The Exonerated—compelling stories of the wrongfully condemned

July 1, 1993

The Exonerated—compelling stories of the wrongfully condemned

By Edith McCauley, Theater Critic

Jessica Blank and Erik Jensen interviewed 40 victims of a flawed justice system who had been condemned to death and subsequently found innocent. The result of their intensive research is The Exonerated. A cast of 10 actors seated on stools on a stark stage tell the stories of Kerry Max Cook, Gary Gauger, Robert Earl Hayes, Sunny Jacobs, David Keaton, and Delbert Tibbs. Many of the ensemble play multiple-roles, police officers, judges, prosecutors, defense lawyers, spouses and friends. Although Brian Dennehy (Gary Gauger) and Marlo Thomas (Sunny Jacobs) receive star billing, every actor seated on stage relates the details of their lives with emotional performances seldom experienced in theater.

Many call the death penalty justice. In the wider world, it is considered a human rights violation. The playwrights, cast, producers, and Bob Balaban, who directs, project their convictions. Too many sentenced to the death penalty in the United States are on Death Row because of wrongful convictions.

Dennehy tells the story of Gary Gauger, an organic farmer living in northern Illinois. Arrested for the murder of his parents, he was convinced by his interrogators to give an imaginary account of how he might have killed them. Based on this “confession,” he was sentenced to die in the electric chair. Appealing to Larry Marshall and a team of hard-working law students from Northwestern University, his appeal was taken to the Illinois Supreme Court. Two members of a motorcycle gang confessed to the crime, and Gary was released in 1999. Living on his farm with wife, Sue, played by Johanna Day, he became only one of those former Gov. George Ryan cited as the basis for his decision to commute sentences of those on Death Row.

Sunny Jacobs was in the wrong place at the wrong time. In Florida with her common-law husband, Jesse, and their two children, in a car with Walter Rhodes, they were stopped by the police. Rhodes gunned down two officers and later testified that Sunny and Jesse were the shooters. Both were sentenced to die. Rhodes later recanted, but Jesse was executed, and Sunny served 15 years. One of the tenderest moments in the play is their exchange of letters and determination to survive.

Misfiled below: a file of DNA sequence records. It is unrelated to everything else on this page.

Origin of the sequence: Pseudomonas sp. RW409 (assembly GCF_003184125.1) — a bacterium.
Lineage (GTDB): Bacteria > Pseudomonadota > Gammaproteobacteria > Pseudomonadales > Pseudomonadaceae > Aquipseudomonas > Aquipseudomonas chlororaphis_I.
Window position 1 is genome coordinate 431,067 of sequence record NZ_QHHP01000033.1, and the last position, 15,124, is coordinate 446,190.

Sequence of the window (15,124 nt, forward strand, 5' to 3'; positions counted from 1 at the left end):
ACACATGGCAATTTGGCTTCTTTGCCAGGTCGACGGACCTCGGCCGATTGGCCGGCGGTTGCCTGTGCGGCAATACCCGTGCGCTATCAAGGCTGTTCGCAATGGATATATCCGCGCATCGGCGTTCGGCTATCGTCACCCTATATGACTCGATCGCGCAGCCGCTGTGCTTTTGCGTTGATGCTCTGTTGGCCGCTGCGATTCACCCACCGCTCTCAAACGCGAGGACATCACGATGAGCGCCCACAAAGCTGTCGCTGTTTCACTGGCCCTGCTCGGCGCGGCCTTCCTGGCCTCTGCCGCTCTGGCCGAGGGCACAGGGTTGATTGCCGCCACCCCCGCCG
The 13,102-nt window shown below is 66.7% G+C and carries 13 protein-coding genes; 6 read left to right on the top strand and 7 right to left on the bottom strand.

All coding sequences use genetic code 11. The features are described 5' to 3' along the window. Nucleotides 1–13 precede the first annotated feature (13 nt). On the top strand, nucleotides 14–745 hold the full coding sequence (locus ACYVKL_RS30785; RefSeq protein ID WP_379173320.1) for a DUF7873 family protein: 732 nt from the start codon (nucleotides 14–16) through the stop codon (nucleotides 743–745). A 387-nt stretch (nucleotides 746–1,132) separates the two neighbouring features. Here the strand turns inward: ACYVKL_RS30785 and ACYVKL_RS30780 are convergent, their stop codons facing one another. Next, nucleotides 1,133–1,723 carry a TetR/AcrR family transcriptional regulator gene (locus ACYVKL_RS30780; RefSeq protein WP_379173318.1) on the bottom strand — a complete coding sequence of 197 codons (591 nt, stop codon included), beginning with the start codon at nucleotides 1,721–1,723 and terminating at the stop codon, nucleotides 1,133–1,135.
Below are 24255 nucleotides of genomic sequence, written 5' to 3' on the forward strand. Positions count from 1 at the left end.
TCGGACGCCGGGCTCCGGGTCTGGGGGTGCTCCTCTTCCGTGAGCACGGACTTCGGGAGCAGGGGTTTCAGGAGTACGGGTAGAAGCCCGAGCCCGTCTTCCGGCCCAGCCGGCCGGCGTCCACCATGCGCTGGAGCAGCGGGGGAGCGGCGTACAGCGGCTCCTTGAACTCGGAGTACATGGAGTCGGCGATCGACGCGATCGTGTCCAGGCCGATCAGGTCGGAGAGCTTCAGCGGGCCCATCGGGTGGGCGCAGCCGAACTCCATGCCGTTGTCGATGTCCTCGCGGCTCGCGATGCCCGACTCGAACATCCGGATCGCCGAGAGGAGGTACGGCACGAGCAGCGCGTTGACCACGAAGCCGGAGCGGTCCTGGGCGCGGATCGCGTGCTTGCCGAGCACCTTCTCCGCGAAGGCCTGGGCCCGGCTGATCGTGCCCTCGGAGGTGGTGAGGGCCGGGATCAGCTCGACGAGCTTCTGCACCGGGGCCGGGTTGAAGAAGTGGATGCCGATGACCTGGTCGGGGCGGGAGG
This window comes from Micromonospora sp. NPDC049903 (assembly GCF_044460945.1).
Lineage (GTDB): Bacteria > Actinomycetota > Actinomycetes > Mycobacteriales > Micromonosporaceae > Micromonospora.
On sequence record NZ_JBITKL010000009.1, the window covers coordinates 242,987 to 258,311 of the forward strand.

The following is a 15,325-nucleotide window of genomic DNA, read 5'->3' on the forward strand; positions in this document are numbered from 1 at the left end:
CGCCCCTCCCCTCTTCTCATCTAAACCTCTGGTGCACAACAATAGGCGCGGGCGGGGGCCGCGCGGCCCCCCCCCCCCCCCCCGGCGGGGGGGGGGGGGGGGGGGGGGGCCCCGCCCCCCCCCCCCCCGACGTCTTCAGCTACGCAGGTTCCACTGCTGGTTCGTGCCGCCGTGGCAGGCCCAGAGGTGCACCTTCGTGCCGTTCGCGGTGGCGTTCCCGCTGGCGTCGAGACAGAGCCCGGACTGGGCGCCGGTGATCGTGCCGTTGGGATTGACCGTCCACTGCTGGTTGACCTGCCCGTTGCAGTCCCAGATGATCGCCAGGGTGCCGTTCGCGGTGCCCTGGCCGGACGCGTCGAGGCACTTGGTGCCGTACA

The poet, Delbert Tibbs, an African-American, played by William J. Marshall, hitchhiking across America was picked up for the rape of a teen-ager and the murder of her boyfriend. A description by the girl put him at the scene of the crime in spite of the fact that he in no way resembled the attacker. Friends formed a Committee to Free Delbert Tibbs. Taken to the Supreme Court by the D.A., a ruling called for a re-trial. Weak evidence enabled Tibbs to gain his freedom. Living in Chicago, he continues to advocate againt the death penalty.

Robert Earl Hayes, played by Ed Blunt, David Keaton, played by Chad L. Coleman, and Kerry Max Cook, played by Bruce MacVittie, are African-American men who encountered the system in Florida, Texas, and Mississippi. Based on insubstantial evidence and racism, they all suffered physically and emotionally for years before they, too, were freed after DNA and links to the real perpetrators proved their innocence.

Many in the audience at the opening, so moved by the victims’ tales, wept openly. As they stood for an ovation, Marlo Thomas stepped forward to introduce Sunny Jacobs and Gary Gauger and his wife Sue. We sat enthralled as they told of their life-long commitment to enlighten the entire world to the injustices in the legal system, a system only as good as those who arrest, sentence and guard the incarcerated. Not in recent memory can I recall a performance that so involved an audience. Playing only through Sunday, Feb. 16, at the Shubert Theatre in Chicago, this is a play that must be seen. Tickets are available by calling Broadway in Chicago (312) 902 1400 or at ticketmaster.com

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